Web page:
This entry is written by Ryan Young, communications manager for the Fresno Grizzlies and Iraq War veteran. The thoughts and opinions reflect his personal journey during a day where we reflect on all service members that have served in the US Military.
Today is the first Veterans Day where I woke up and broke down in tears.
I couldn’t tell you exactly why, but my mind was frozen on all of the men and women I served with during my two combat tours to Iraq with the 3-187 Iron Rakkasans Infantry Regiment, 3rd Brigade, 101st Airborne Division.Me just one week into my first deployment in 2006 (Samarra, Iraq)
The feeling of isolation was strong as my eyes welled up standing inside my downtown Fresno loft. There aren’t too many times where I freeze my thoughts on the time I spent in the military. I told myself when I was honorably discharged in 2009 that if I focused on it, or continued to talk about it, that I wouldn’t progress into a successful civilian career. Right or wrong, it’s the story I told myself through the experiences I had witnessed.
So from 2009 until late 2013, I plugged away at earning a college degree (graduated Cum Laude from Loyola Chicago) and acquired as much “real world” experience in the sports field as possible through internships and volunteer opportunities. However, it wasn’t until interviewing and eventually accepting a full-time job with the Fresno Grizzlies in the fall of 2013 that I was actually asked what my military service actually did for me.
Iraqi children I photographed on patrol outside of Yusifiyah, Iraq in 2007
Before that question from the Grizzlies, my military service was more of a talking point for a generic “Thank You” than an opportunity to understand what four-and-a-half years spent in the United States Army meant to my development and maturation as a person. Believe me, I tried to express its worth, but I often felt people took it as a novelty instead of something that actually truly shaped who I was.
At times, I went so far as to actually erase my military service from my resume, because I believed it became more of a detriment. Coincidentally, I made it through to an in-person interview twice during that span…
My initial struggle to adapt to civilian life is similar to a lot of current veterans, but I do feel fortunate to be where I am today. In speaking with people I served with and veterans as far back as the Vietnam War, there are a variety of invisible challenges that are faced. Every service member has dealt with them differently. Personally, I’ve seen my friends get divorced, incarcerated, become addicted to alcohol, fail at going to college, and struggle to maintain jobs. However, I’ve also seen plenty of success stories of veterans starting their own business, graduating college, sometimes rejoining the military, or even heading into politics. And those that met the struggles have been able to fight through them and turn their life around.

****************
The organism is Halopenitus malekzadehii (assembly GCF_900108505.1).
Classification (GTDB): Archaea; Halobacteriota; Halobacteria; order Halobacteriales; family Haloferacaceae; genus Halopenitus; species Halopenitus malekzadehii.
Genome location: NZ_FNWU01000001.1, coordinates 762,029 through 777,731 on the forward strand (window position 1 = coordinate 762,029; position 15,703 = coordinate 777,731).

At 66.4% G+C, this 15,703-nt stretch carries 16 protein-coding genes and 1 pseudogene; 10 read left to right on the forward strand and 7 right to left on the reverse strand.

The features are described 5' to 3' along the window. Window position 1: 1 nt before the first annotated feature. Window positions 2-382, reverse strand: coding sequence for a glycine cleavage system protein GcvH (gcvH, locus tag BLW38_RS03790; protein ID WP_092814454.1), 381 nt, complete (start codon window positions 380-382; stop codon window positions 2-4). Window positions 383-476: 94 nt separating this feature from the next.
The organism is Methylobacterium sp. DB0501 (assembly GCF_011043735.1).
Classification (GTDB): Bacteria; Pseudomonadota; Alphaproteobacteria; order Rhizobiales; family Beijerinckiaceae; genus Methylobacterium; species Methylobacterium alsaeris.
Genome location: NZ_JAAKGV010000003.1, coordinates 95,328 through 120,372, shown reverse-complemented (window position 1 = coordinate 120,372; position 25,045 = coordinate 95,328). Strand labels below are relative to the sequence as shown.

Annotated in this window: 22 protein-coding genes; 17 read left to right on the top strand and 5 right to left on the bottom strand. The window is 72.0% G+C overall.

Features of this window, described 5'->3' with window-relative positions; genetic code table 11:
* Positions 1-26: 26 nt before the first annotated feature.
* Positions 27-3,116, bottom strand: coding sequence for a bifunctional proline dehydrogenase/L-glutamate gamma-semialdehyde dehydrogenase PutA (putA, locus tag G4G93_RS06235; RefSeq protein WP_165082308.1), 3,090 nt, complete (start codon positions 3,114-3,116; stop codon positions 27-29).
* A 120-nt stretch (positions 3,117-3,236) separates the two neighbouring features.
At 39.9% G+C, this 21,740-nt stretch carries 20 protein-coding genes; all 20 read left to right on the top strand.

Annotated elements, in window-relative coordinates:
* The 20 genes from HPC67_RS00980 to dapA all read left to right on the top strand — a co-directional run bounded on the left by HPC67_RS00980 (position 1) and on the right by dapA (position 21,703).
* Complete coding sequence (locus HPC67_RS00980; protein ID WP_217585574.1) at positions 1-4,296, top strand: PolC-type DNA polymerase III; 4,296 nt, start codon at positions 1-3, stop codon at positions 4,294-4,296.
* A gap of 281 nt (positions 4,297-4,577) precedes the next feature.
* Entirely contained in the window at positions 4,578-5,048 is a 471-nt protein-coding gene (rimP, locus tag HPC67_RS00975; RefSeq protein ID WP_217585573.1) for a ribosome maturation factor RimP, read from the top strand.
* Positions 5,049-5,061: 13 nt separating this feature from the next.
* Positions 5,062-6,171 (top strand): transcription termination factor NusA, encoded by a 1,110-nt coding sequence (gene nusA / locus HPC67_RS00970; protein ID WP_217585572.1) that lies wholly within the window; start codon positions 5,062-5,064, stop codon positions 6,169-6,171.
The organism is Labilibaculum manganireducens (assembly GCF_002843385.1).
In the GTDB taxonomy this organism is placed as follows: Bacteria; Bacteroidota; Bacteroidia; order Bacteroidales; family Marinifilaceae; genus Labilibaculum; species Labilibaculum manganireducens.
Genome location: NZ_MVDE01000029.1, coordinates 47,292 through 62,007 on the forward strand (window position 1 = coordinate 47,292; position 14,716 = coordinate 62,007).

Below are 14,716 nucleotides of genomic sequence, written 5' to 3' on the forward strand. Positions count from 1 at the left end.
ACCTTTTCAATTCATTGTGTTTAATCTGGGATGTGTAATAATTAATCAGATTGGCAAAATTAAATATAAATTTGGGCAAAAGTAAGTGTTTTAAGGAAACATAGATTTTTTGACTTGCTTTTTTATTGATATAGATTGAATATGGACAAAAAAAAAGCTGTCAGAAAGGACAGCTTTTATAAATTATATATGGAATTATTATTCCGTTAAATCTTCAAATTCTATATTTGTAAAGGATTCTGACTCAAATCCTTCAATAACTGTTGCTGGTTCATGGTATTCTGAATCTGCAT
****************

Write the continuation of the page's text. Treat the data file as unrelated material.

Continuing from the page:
During my two combat tours, one to Samarra, and the other to the Triangle of Death, my imagination went wild in the moments of solitude as I pictured where my life would be after the military. Most everyone who has been deployed to combat knows this, but the only moments of personal time come while taking a No. 2, the hours you’re given guard rotation, or the few minutes before passing out on your bed due to sheer exhaustion. On one cool evening at Patrol Base Shanghai in 2007, I distinctly remember smoking a “Miami” cigarette and silently hoping I would survive the deployment to make it to a moment of reflection like the one I’m writing about right now.
Now, five years removed from being an infantryman in the Iron Rakkasans, I realize how much the United States Army has made me who I am today. It’s provided lessons that a college curriculum could only hope for, and it’s given me a mix of friends and acquaintances that I am proud to have served with.
Below is the first journal entry I made into a book I kept throughout my service. It was written on April 11, 2006 from an airbase in Kuwait, mere hours away from boarding a C-130 to Baghdad with fellow soldiers I had next to nothing in common with outside of the fact we had all sworn the same oath.
“Looking back to  I now chuckle that I find myself in Kuwait on the brink of cementing myself in the Iraq War. The breeze continues to throw our tent and it’s almost as if I feel innocence in the rain that’s falling. On the plane over here, I had a feeling of innocence in a tragic sense. I know I will feel guilt and hurt while doing my time here. I just hope my innocence won’t get lost along the way. Despite my mind continuing to flip feelings, I still believe I’m as ready as I’ll ever be for this. As long as my mind stays in it the physical parts will be easier. Now… I’m just waiting for the 2030 meeting to give us some insight on our flight to Baghdad.”
On a day like today, I’m proud to be in the veteran family that’s grown to almost 20 million. I thank my family, friends, fellow soldiers and the Fresno Grizzlies for where I’ve been able to take my dreams.
Ryan Young | Fresno Grizzlies Communications Manager